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Title: Night surf (2007)
Runtime: 10′
Director: Samuel Vary
Script: Samuel Vary
Cast: Zach Vary, Simon Vickery, Will Eberle, Bruce Osterling, Molly Jordan, Siobhan Anderson
Trailer
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He is the man behind In The Cutting Room Dollar Baby Film.

SKSM: Could you start with telling me a bit about yourself? Who are you and what do you do?

Tyson Steigers: I am a 25 year old male currently living and working in Los Angeles. Professionally I am a motion graphic designer (sort of a blend of graphic design and animation for those who aren’t familiar), but I love all aspects of filmmaking. Recently I’ve been experimenting with stop motion animation, and try to produce/direct my own personal projects when I have the time.

SKSM: When did you make In The Cutting Room? Can you tell me a little about the production? How much did it cost? How long did it take to film it?

Tyson Steigers: In the Cutting Room was shot over the course of four weekends in January/February of 2005. We shot in Mt Hood Community College’s funeral services department outside of Portland, OR. Being my first live action production, as well as my senior film, I didn’t have much of a budget to work with. I did however have great equipment resources from school at my disposal, and a dedicated, talented crew to work with. I think when it was all said and done, we had spent just under $500.

SKSM: How come you picked In The Cutting Room to develop into a movie? What is it in the story that you like so much?

Tyson Steigers: It’s funny, because as soon as I finished the story I started adapting the screenplay. I think it was the challenges that the story presented from a filmmaking perspective that were so appealing to me. From the very beginning I decided that I was not going to use any internal VO for Howard’s character, or any flashback scenes. While these techniques can be effective, especially in the case of a story like Autopsy Room Four, I felt that as a filmmaker, they seemed a bit cliche. I wanted to see this story translated to screen in a way that lets the audience figure out what’s going on for themselves as opposed to having all of the information handed to them.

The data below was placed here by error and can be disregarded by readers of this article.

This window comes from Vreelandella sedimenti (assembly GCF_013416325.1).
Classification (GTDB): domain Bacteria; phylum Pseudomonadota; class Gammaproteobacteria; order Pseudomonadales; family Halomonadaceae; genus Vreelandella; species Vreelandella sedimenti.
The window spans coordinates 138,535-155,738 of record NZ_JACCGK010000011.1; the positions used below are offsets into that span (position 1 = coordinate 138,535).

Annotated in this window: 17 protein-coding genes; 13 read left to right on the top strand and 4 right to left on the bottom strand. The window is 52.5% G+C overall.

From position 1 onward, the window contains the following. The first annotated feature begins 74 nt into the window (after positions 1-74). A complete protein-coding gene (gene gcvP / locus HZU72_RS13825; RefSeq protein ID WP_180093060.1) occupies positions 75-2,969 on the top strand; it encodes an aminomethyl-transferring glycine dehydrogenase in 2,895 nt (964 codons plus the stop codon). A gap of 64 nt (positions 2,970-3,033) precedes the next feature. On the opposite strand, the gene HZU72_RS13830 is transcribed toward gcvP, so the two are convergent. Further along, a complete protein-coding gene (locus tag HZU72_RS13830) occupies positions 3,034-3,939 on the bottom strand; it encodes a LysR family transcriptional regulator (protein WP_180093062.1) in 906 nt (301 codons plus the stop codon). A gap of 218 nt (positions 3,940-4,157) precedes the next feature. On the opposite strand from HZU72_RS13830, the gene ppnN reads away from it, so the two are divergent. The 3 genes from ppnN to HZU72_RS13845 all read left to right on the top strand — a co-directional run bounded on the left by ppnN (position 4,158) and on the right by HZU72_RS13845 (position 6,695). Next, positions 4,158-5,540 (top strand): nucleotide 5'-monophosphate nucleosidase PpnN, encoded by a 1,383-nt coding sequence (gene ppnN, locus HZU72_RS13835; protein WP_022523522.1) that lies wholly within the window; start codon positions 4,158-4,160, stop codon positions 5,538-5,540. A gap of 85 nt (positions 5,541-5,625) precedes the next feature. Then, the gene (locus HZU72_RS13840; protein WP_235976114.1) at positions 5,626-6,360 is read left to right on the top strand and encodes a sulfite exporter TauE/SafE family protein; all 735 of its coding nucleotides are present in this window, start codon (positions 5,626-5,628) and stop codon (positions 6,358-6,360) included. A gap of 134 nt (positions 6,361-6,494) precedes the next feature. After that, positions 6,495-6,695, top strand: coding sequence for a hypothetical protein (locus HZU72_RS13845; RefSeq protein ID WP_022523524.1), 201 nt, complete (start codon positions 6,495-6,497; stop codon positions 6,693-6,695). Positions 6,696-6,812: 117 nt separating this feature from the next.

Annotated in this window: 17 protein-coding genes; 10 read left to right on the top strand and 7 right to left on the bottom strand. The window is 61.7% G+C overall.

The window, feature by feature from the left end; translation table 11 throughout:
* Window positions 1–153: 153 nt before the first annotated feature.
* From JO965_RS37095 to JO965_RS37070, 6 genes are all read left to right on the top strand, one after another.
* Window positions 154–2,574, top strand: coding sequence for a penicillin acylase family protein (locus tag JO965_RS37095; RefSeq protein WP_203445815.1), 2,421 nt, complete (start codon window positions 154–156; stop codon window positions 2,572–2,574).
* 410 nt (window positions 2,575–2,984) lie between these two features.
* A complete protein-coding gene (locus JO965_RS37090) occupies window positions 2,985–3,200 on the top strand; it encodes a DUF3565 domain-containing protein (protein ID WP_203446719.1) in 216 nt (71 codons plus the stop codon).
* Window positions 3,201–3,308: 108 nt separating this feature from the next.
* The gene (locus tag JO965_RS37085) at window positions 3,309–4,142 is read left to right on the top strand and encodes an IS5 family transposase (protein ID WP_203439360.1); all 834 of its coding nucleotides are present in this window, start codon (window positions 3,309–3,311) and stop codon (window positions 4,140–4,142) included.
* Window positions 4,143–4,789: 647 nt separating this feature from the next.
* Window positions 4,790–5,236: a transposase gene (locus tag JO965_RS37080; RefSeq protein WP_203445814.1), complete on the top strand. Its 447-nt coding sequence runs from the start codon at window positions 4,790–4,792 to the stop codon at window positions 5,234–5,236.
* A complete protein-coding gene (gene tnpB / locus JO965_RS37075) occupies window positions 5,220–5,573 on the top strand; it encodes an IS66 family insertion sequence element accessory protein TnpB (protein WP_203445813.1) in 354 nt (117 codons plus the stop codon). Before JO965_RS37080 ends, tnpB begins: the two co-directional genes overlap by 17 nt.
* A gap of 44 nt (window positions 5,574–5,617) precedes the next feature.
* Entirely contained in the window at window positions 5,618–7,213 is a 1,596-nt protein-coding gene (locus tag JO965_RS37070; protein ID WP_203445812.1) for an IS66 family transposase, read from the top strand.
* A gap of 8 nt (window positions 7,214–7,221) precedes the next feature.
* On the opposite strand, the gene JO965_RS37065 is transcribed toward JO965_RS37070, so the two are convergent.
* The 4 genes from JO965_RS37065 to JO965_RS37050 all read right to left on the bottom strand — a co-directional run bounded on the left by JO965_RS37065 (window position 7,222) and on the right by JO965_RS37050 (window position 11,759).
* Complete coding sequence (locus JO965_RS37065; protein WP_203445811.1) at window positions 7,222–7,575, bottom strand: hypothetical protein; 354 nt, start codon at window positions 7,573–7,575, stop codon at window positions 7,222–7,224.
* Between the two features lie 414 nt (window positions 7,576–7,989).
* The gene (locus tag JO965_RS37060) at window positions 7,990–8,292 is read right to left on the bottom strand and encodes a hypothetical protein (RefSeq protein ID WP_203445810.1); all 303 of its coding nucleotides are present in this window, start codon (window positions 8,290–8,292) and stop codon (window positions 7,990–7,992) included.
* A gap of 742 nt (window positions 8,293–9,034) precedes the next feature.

SKSM: Why did you changed the orginal title “Autopsy Room Four” into “In The Cutting Room”?

Tyson Steigers: I thought that while my adaptation doesn’t stray too far from the original story, I did make some of my own decisions as to how the story would play out that differed from King’s version. While ultimately Autopsy Room Four was the primary inspiration for the film, I felt that my film was more inspired by, than it was based on the original story. So I stole the title of my first editing reel “In the Cutting Room” and left it at that.

SKSM: How did you find out that King sold the movie rights to some of his stories for just $1? Was it just a wild guess or did you know it before you sent him the check?

Tyson Steigers: You know I didn’t really know until I got in contact with yourself. From the beginning I wanted to aquire rights for festival purposes, but being that it was a student project, my motivation for producing the film was more for expecience and exposure that for profit.

SKSM: Was there any funny or special moment when you made the movie that you would like to tell me about?

Tyson Steigers: I think that the fact that we were shooting in a fully functioning morgue, including the real bodies in the freezer is what really stands out to me overall. I’ll never forget the smell of the formaldehyde in the air that tainted all of our coffee and craft services.

SKSM: How does it feel that all the King fans out there can’t see your movie? Do you think that will change in the future? Maybe a dvd or internet release would be possible?

Tyson Steigers: I would like to get the film out there, but I think having been a student work, I really haven’t had any time to make it a priority since my professional career began. There actually was a very limited DVD release when we screened the film in Portland in May of 2005. I have actually always wanted to put together an anthology, so who knows, maybe it’ll be a part of that.